Turning to the crowd Extension Pete said, “And this shall forever be known as The Case of the Disappearing Dictionary!”

Fin.

 

Extension Pete in: The Case of the Frenzied Fleas

A knock at the door, an approaching smile, the door opens.

Says the man on the stoop: “Hello, I’m Extension Pete,” dramatic pause, “Entomologist Detective!”

“I know, I called you,” says an engaging young mother holding a wide-eyed baby on her hip.

“Good.” Not at all deflated that she wasn’t overwhelmed by his appellation, he continues, “What seems to be the problem?”

She invites him in with the wave of her hand into an empty house full of boxes. “We just closed on the house last week and started moving in. A couple days ago the baby and I moved some boxes in, and when we got back to the old house she had some fleas on her. It was weird, I caught them with tape, and then, I don’t know, there’s just so much going on, I forget about it. But then it happened again yesterday!”

The excited young man is snooping about the house, peering in corners and closets, gently probes a box marked FRAGILE! with his boot, hears some tinkling, and retreats quickly.

Eye contact: “Any pets at your other home? They might have picked something up from the neighbors.”

“No pets. No cats or dogs,” shake of the head, “We’re planning on getting some though; children that grow up with two or more pets tend to have fewer allergies,” coos at baby.

Authoritatively, “You should get a llama. They’re the Gentle Camel.” Resuming inquisition, “Are there any pets here, in the house or maybe strays that live under the house, in the neighborhood?”

“No, no pets in the house. The last owners had a cat, but they’ve been gone for months. I haven’t seen any strays in the neighborhood. But the baby hasn’t been outside. I carry her from the car to here and then put her in her chair or let her crawl around.”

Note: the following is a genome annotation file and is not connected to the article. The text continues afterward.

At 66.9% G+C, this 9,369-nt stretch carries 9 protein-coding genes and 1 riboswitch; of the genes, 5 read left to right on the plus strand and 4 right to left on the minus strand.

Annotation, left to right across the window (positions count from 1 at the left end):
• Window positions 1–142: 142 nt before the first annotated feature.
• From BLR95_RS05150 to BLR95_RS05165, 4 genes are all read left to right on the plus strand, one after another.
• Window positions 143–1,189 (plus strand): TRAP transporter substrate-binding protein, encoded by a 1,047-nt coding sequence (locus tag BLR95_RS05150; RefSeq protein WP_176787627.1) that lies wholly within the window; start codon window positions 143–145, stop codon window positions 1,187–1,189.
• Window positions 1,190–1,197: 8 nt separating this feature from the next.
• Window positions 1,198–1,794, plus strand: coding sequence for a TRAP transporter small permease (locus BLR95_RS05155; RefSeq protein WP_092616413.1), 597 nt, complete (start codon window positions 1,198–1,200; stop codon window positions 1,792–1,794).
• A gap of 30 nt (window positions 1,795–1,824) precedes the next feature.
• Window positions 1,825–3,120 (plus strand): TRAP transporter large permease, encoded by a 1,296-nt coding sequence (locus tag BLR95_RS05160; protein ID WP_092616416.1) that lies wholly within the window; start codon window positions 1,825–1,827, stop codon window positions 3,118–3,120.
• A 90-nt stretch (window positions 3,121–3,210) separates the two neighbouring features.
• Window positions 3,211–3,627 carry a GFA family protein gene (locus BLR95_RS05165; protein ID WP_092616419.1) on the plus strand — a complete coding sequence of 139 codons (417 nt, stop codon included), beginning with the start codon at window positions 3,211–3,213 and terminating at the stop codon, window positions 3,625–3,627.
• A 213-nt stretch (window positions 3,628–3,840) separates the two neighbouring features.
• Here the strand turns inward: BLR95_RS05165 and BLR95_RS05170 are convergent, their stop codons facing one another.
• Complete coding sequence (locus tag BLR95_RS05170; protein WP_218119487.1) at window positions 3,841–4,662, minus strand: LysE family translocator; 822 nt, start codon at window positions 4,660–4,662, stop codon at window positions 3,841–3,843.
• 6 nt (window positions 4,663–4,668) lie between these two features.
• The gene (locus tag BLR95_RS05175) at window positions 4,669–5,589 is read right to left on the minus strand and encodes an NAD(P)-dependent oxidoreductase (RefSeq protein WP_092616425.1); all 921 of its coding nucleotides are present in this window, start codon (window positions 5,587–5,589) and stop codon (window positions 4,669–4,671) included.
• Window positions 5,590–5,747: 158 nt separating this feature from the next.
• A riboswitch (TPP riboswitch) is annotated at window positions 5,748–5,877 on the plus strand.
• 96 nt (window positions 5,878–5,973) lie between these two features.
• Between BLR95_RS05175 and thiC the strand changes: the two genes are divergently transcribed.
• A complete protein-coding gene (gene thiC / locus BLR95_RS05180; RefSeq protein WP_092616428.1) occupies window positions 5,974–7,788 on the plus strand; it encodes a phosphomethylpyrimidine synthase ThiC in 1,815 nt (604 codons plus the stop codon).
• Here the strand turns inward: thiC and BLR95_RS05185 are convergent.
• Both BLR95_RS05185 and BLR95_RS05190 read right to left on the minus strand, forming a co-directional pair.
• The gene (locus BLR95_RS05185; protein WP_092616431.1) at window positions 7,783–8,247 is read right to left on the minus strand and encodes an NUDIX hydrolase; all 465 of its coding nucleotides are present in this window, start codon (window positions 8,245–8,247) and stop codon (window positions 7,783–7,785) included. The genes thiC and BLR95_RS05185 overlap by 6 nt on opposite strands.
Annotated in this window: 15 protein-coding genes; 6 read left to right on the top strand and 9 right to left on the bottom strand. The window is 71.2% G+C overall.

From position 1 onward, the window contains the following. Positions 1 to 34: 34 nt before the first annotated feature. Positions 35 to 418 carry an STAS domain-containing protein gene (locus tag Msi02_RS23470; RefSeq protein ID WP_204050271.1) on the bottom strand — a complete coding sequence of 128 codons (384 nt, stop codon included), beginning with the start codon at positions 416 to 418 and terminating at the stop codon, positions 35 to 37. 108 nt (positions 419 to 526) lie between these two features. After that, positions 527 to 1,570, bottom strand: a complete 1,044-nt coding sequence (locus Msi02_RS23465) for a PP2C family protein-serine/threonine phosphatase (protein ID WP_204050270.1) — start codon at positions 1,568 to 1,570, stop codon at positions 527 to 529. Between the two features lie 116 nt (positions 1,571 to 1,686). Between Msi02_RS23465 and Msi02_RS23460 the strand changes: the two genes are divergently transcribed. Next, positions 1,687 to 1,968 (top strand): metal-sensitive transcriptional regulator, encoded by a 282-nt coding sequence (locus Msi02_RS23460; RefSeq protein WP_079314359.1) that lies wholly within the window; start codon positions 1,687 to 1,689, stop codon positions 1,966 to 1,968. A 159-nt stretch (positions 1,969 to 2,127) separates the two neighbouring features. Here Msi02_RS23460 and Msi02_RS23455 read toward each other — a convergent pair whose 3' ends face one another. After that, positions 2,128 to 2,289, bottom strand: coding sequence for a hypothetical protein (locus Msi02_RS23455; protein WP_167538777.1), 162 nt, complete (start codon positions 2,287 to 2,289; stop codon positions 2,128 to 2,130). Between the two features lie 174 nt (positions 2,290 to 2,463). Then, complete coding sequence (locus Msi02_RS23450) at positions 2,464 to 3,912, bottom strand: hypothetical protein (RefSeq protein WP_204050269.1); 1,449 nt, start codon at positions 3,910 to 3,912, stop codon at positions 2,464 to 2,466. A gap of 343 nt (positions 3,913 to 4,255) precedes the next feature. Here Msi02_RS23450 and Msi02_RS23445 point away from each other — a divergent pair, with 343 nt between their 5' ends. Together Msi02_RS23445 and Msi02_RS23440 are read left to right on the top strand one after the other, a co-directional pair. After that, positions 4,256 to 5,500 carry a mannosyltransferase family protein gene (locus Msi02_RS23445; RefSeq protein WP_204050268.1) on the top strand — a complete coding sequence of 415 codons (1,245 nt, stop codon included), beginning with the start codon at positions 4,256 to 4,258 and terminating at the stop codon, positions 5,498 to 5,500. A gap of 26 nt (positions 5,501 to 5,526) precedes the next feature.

Lifts gaze from a box with the overly Dickensian label “Christmas Past” and shifts attention back to mother and child. “Whereabouts has the bundle of joy been crawling?”

Mother leads the way, pointing from spot to spot in various rooms, comments on cute things child did while in each spot: had fun in Kitchen slapping linoleum and listening to resulting sound; frightened and intrigued by border between linoleum and tile of utility room; overcame previously mentioned fear of tile and entered utility room to gain safety of mother’s ankle; use of traction provided by carpet in back bedroom to produce sudden bouts of speed crawling.

The tour ends. A grandiose statement from the young man: “I believe I have solved the mystery. But first we should celebrate with some homemade root beer. I shall return.” Exit Extension Pete.

Return, doorbell, greetings, bags on counter in kitchen, root beer extract, sugar, dry ice, mother sets about finding/cleaning a pitcher. Root beer is made, chitchat, baby is entranced by vapor. After the glasses are drained, “Well, that should be enough time, let’s go check,” and our sleuth leads the way to the back bedroom, opens door, peers in.

Scattered over the floor, a few remaining chunks of dry ice sublimate away quietly. Several glue traps rest sticky side up on the floor, each bespeckled with fleas. The good mother’s expression is translated as, “What sorcery is this?!”.

The reveal: “Fleas has a life cycle similar to the butterfly. There’s an egg, then a larva—a squirmy, wormy thing like a caterpillar or grub.” Eye contact to make sure she was following, hand gestures for emphasis. “Once the larva gets big enough it spins a cocoon and becomes a pupa, just like a butterfly or moth. Eventually the pupa becomes an adult flea. But fleas are professional parasites; they aren’t at all interested in being adults unless there is something to eat. If there is no physical movement, heat, or carbon dioxide an adult flea can hang out in the cocoon for more than three months. These fleas are leftovers from the previous owner’s cat. Once everyone moved out, they just sat tight waiting for someone else to come along.

“Fleas are in carpets, rugs, or cracks against the wall, not on tile or linoleum. The baby provided all the stimuli needed to wake the fleas up, and this is the only place the baby has been where some could be hiding out. Voilà: fleas on a baby. The carbon dioxide from the dry ice woke the rest up. Mystery solved and confirmed.” Big grin.

“That’s amazing!” Retreating from room entrance, “How do we get rid of them?”.

“Well there are any number of chemicals, you could steam clean the carpet, you could pull it up and put down hardwood. Probably you don’t have to worry about immature fleas, those have either died or become adults. That should make control easier.”

“You’re amazing Extension Pete.”

“I know I am.”

“How can I ever repay you?”

“I need no payment. Just know that wherever there’s an entomological mystery I’ll be there, for I am…” dramatic pause, “Extension Pete: Entomologist Detective!”

Curtain.